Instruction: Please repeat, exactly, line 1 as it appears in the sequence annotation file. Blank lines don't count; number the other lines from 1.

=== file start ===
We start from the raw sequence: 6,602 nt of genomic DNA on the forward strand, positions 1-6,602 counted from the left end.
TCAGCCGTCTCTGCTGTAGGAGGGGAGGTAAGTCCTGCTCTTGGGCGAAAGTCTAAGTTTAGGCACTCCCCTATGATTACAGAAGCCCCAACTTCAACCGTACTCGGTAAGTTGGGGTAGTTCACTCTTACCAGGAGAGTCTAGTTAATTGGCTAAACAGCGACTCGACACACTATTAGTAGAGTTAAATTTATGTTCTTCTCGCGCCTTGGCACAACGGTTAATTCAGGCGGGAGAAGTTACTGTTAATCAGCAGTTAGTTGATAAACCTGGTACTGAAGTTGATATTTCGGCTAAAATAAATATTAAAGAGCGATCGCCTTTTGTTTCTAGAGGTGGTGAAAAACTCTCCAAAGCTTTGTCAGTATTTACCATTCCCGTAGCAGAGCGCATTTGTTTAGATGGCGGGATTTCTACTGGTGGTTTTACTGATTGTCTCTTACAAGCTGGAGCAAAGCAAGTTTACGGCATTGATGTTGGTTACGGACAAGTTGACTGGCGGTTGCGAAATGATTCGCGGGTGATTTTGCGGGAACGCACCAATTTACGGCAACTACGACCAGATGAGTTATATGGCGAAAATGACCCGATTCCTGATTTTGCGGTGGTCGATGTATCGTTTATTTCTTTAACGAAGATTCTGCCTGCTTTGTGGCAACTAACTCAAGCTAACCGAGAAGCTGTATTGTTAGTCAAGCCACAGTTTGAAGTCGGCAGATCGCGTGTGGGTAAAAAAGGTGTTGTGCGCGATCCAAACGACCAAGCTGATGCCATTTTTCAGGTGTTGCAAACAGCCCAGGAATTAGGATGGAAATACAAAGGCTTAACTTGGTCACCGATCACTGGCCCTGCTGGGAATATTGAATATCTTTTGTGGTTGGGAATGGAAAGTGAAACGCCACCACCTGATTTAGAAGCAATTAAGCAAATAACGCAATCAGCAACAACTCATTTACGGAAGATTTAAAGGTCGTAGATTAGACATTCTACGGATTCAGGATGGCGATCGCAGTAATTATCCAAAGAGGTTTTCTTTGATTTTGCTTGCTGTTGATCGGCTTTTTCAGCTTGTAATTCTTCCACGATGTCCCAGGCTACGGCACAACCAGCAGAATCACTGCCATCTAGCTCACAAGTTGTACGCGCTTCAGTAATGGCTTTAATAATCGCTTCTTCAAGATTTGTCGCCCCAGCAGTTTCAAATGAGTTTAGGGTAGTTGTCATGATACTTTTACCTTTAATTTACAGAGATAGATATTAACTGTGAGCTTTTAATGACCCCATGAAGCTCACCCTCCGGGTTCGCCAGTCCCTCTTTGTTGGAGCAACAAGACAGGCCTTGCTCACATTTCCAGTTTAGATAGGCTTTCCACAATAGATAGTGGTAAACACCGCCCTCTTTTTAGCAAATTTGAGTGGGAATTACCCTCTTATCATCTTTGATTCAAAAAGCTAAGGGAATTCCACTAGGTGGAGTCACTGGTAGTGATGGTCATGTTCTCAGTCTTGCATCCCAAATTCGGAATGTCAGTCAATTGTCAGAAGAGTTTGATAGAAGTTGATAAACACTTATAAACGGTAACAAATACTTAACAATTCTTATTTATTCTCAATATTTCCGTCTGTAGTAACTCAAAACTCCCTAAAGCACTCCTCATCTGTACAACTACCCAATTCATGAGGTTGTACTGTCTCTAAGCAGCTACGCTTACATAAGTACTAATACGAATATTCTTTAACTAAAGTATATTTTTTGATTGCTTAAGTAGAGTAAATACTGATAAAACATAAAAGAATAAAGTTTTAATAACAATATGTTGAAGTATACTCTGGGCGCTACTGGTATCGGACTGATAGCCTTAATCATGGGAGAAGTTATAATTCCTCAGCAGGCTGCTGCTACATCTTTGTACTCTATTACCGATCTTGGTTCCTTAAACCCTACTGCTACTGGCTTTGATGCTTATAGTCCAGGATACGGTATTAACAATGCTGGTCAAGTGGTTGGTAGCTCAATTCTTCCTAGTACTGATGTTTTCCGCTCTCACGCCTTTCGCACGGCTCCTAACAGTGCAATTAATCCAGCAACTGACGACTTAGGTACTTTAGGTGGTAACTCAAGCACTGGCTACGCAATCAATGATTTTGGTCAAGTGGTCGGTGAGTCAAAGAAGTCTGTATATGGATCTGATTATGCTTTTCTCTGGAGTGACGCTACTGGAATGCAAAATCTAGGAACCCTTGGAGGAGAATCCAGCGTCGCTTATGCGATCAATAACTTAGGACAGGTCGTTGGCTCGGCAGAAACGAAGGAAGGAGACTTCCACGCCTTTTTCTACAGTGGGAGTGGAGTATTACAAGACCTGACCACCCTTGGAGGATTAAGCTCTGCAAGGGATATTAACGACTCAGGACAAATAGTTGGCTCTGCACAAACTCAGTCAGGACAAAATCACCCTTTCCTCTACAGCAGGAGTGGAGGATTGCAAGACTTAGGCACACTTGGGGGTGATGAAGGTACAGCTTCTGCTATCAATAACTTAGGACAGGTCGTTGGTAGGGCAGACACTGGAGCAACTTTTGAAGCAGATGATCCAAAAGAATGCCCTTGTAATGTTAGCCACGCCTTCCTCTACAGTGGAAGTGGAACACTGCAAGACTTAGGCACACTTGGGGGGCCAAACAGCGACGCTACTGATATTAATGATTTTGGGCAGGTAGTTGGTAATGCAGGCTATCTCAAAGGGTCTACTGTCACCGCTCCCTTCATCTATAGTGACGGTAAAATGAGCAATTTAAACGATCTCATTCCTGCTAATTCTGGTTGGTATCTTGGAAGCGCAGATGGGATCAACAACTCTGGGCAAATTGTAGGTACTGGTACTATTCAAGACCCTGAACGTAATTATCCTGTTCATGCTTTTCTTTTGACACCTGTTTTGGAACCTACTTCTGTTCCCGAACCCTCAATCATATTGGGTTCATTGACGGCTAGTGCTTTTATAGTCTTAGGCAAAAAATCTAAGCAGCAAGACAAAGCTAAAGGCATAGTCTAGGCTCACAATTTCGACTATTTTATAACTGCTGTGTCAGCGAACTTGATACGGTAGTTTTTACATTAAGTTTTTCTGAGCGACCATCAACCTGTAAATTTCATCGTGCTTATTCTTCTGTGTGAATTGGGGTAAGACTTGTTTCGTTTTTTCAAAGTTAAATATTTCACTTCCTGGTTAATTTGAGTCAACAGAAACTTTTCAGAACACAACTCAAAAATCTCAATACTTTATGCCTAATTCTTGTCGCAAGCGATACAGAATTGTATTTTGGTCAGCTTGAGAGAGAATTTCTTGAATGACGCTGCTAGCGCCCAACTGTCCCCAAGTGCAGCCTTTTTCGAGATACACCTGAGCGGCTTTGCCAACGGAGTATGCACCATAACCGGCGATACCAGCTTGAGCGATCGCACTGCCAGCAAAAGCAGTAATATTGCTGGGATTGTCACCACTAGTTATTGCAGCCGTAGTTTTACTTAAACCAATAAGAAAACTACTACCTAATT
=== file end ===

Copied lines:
We start from the raw sequence: 6,602 nt of genomic DNA on the forward strand, positions 1-6,602 counted from the left end.